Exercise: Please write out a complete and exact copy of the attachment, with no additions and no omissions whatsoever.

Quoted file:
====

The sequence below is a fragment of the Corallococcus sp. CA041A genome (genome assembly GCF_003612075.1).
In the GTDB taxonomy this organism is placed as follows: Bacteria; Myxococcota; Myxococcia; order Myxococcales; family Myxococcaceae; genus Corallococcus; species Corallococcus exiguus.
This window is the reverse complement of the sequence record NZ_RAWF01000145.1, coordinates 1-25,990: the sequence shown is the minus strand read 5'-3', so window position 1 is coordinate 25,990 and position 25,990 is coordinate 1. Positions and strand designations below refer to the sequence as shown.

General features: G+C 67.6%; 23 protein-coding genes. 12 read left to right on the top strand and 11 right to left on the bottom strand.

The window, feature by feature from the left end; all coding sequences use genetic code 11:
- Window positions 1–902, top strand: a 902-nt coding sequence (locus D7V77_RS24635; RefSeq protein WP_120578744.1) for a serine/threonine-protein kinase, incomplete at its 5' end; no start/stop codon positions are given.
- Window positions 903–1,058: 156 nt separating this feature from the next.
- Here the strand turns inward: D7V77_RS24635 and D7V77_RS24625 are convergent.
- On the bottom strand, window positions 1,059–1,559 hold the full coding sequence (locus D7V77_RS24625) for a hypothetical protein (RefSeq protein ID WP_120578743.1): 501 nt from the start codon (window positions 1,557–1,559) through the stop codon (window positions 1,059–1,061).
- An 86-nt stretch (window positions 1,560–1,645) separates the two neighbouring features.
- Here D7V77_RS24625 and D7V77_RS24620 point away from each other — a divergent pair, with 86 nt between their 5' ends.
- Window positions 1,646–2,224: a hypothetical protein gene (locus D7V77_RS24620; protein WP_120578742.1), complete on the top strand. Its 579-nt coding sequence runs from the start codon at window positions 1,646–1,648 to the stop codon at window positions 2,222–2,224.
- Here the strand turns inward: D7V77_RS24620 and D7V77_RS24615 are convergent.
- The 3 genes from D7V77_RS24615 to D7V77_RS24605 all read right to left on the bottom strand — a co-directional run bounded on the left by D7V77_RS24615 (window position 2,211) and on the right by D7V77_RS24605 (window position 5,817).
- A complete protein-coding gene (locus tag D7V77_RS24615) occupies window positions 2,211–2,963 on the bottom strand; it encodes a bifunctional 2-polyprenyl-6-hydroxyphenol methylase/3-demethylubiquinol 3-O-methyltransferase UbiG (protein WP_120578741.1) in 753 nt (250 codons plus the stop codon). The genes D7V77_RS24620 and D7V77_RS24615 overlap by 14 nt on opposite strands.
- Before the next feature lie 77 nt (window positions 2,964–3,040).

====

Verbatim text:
The sequence below is a fragment of the Corallococcus sp. CA041A genome (genome assembly GCF_003612075.1).
In the GTDB taxonomy this organism is placed as follows: Bacteria; Myxococcota; Myxococcia; order Myxococcales; family Myxococcaceae; genus Corallococcus; species Corallococcus exiguus.
This window is the reverse complement of the sequence record NZ_RAWF01000145.1, coordinates 1-25,990: the sequence shown is the minus strand read 5'-3', so window position 1 is coordinate 25,990 and position 25,990 is coordinate 1. Positions and strand designations below refer to the sequence as shown.

General features: G+C 67.6%; 23 protein-coding genes. 12 read left to right on the top strand and 11 right to left on the bottom strand.

The window, feature by feature from the left end; all coding sequences use genetic code 11:
- Window positions 1–902, top strand: a 902-nt coding sequence (locus D7V77_RS24635; RefSeq protein WP_120578744.1) for a serine/threonine-protein kinase, incomplete at its 5' end; no start/stop codon positions are given.
- Window positions 903–1,058: 156 nt separating this feature from the next.
- Here the strand turns inward: D7V77_RS24635 and D7V77_RS24625 are convergent.
- On the bottom strand, window positions 1,059–1,559 hold the full coding sequence (locus D7V77_RS24625) for a hypothetical protein (RefSeq protein ID WP_120578743.1): 501 nt from the start codon (window positions 1,557–1,559) through the stop codon (window positions 1,059–1,061).
- An 86-nt stretch (window positions 1,560–1,645) separates the two neighbouring features.
- Here D7V77_RS24625 and D7V77_RS24620 point away from each other — a divergent pair, with 86 nt between their 5' ends.
- Window positions 1,646–2,224: a hypothetical protein gene (locus D7V77_RS24620; protein WP_120578742.1), complete on the top strand. Its 579-nt coding sequence runs from the start codon at window positions 1,646–1,648 to the stop codon at window positions 2,222–2,224.
- Here the strand turns inward: D7V77_RS24620 and D7V77_RS24615 are convergent.
- The 3 genes from D7V77_RS24615 to D7V77_RS24605 all read right to left on the bottom strand — a co-directional run bounded on the left by D7V77_RS24615 (window position 2,211) and on the right by D7V77_RS24605 (window position 5,817).
- A complete protein-coding gene (locus tag D7V77_RS24615) occupies window positions 2,211–2,963 on the bottom strand; it encodes a bifunctional 2-polyprenyl-6-hydroxyphenol methylase/3-demethylubiquinol 3-O-methyltransferase UbiG (protein WP_120578741.1) in 753 nt (250 codons plus the stop codon). The genes D7V77_RS24620 and D7V77_RS24615 overlap by 14 nt on opposite strands.
- Before the next feature lie 77 nt (window positions 2,964–3,040).